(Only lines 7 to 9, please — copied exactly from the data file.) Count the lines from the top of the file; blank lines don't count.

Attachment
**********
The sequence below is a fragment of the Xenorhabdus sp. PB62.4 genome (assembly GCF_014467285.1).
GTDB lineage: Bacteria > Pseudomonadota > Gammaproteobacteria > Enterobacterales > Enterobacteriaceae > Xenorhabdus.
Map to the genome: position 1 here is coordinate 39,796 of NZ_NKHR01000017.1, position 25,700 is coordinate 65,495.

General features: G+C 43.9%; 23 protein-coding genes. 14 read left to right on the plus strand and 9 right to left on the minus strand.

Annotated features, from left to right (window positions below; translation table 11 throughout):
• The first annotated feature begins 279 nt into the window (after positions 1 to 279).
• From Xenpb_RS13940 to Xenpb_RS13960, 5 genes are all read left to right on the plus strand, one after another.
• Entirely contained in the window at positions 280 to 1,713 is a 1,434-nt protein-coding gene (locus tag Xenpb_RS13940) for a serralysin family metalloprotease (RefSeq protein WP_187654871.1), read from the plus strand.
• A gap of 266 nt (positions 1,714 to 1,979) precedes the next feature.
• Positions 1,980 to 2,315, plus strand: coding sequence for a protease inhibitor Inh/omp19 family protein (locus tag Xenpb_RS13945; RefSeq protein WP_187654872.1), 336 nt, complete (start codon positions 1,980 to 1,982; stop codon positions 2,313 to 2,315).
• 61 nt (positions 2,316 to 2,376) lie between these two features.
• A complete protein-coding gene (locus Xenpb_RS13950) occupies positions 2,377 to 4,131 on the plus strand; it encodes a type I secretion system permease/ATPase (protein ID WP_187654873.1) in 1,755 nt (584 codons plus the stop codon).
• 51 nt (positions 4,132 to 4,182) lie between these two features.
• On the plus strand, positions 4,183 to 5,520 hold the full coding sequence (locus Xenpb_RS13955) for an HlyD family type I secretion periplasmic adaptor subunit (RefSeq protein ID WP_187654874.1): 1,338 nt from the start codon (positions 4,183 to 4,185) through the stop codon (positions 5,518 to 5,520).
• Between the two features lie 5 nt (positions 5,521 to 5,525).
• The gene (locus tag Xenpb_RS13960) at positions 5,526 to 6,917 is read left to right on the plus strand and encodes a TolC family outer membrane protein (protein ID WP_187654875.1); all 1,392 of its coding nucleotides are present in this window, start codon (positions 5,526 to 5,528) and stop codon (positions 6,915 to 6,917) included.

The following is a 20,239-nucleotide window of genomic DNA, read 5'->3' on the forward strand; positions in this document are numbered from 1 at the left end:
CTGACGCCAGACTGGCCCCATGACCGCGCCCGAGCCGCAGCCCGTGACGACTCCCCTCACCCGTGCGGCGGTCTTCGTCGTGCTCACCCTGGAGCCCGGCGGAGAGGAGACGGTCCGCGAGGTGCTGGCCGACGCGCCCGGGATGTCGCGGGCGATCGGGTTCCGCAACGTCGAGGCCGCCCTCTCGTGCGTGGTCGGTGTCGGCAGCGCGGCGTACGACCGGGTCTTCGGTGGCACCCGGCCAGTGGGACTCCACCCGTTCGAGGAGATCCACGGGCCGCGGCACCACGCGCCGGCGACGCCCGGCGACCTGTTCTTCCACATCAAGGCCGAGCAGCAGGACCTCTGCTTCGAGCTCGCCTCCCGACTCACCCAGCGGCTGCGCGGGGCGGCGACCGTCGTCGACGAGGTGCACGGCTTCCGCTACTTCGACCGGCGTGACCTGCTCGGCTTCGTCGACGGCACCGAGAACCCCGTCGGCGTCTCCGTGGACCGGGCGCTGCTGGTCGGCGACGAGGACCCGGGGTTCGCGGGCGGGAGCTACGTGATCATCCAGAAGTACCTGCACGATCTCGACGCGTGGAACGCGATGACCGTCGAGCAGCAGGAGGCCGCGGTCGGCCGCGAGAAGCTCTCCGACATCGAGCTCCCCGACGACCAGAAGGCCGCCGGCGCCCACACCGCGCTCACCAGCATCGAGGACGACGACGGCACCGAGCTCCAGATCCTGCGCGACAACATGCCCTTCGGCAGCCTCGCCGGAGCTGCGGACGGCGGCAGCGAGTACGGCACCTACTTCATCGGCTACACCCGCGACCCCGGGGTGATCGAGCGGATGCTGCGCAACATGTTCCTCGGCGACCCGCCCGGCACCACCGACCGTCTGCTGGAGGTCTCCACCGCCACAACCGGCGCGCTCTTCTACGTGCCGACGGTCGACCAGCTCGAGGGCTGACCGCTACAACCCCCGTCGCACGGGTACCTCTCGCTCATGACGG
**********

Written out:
• From Xenpb_RS13940 to Xenpb_RS13960, 5 genes are all read left to right on the plus strand, one after another.
• Entirely contained in the window at positions 280 to 1,713 is a 1,434-nt protein-coding gene (locus tag Xenpb_RS13940) for a serralysin family metalloprotease (RefSeq protein WP_187654871.1), read from the plus strand.
• A gap of 266 nt (positions 1,714 to 1,979) precedes the next feature.